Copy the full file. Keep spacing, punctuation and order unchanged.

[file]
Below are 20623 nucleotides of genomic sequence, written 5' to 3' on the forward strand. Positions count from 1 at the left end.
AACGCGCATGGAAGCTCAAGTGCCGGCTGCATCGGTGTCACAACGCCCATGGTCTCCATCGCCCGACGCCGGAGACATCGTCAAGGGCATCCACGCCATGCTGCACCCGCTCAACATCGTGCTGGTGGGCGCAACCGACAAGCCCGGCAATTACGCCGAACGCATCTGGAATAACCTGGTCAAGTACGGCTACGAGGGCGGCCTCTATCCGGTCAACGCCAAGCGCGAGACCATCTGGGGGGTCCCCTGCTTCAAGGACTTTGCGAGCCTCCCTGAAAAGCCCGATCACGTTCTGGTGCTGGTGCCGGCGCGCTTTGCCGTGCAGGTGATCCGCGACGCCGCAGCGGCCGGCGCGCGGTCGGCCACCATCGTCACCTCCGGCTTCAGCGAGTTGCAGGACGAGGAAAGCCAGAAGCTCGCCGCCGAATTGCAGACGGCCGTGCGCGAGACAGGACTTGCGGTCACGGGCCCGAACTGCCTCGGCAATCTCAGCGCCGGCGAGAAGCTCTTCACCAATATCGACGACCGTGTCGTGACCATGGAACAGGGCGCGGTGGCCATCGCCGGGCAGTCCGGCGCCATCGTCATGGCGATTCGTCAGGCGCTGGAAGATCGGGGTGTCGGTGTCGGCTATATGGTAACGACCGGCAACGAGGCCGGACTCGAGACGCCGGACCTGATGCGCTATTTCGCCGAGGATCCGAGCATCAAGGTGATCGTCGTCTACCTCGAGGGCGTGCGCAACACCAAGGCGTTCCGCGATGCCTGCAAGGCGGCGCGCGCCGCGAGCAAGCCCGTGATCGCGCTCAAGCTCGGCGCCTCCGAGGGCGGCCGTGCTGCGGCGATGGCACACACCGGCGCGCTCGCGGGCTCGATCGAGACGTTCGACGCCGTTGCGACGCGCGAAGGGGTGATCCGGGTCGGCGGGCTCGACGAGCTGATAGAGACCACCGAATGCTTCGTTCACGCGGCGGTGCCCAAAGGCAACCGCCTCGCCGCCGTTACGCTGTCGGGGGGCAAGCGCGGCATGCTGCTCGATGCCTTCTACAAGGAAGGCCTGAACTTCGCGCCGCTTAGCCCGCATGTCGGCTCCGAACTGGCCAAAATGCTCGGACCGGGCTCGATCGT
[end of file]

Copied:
Below are 20623 nucleotides of genomic sequence, written 5' to 3' on the forward strand. Positions count from 1 at the left end.
AACGCGCATGGAAGCTCAAGTGCCGGCTGCATCGGTGTCACAACGCCCATGGTCTCCATCGCCCGACGCCGGAGACATCGTCAAGGGCATCCACGCCATGCTGCACCCGCTCAACATCGTGCTGGTGGGCGCAACCGACAAGCCCGGCAATTACGCCGAACGCATCTGGAATAACCTGGTCAAGTACGGCTACGAGGGCGGCCTCTATCCGGTCAACGCCAAGCGCGAGACCATCTGGGGGGTCCCCTGCTTCAAGGACTTTGCGAGCCTCCCTGAAAAGCCCGATCACGTTCTGGTGCTGGTGCCGGCGCGCTTTGCCGTGCAGGTGATCCGCGACGCCGCAGCGGCCGGCGCGCGGTCGGCCACCATCGTCACCTCCGGCTTCAGCGAGTTGCAGGACGAGGAAAGCCAGAAGCTCGCCGCCGAATTGCAGACGGCCGTGCGCGAGACAGGACTTGCGGTCACGGGCCCGAACTGCCTCGGCAATCTCAGCGCCGGCGAGAAGCTCTTCACCAATATCGACGACCGTGTCGTGACCATGGAACAGGGCGCGGTGGCCATCGCCGGGCAGTCCGGCGCCATCGTCATGGCGATTCGTCAGGCGCTGGAAGATCGGGGTGTCGGTGTCGGCTATATGGTAACGACCGGCAACGAGGCCGGACTCGAGACGCCGGACCTGATGCGCTATTTCGCCGAGGATCCGAGCATCAAGGTGATCGTCGTCTACCTCGAGGGCGTGCGCAACACCAAGGCGTTCCGCGATGCCTGCAAGGCGGCGCGCGCCGCGAGCAAGCCCGTGATCGCGCTCAAGCTCGGCGCCTCCGAGGGCGGCCGTGCTGCGGCGATGGCACACACCGGCGCGCTCGCGGGCTCGATCGAGACGTTCGACGCCGTTGCGACGCGCGAAGGGGTGATCCGGGTCGGCGGGCTCGACGAGCTGATAGAGACCACCGAATGCTTCGTTCACGCGGCGGTGCCCAAAGGCAACCGCCTCGCCGCCGTTACGCTGTCGGGGGGCAAGCGCGGCATGCTGCTCGATGCCTTCTACAAGGAAGGCCTGAACTTCGCGCCGCTTAGCCCGCATGTCGGCTCCGAACTGGCCAAAATGCTCGGACCGGGCTCGATCGT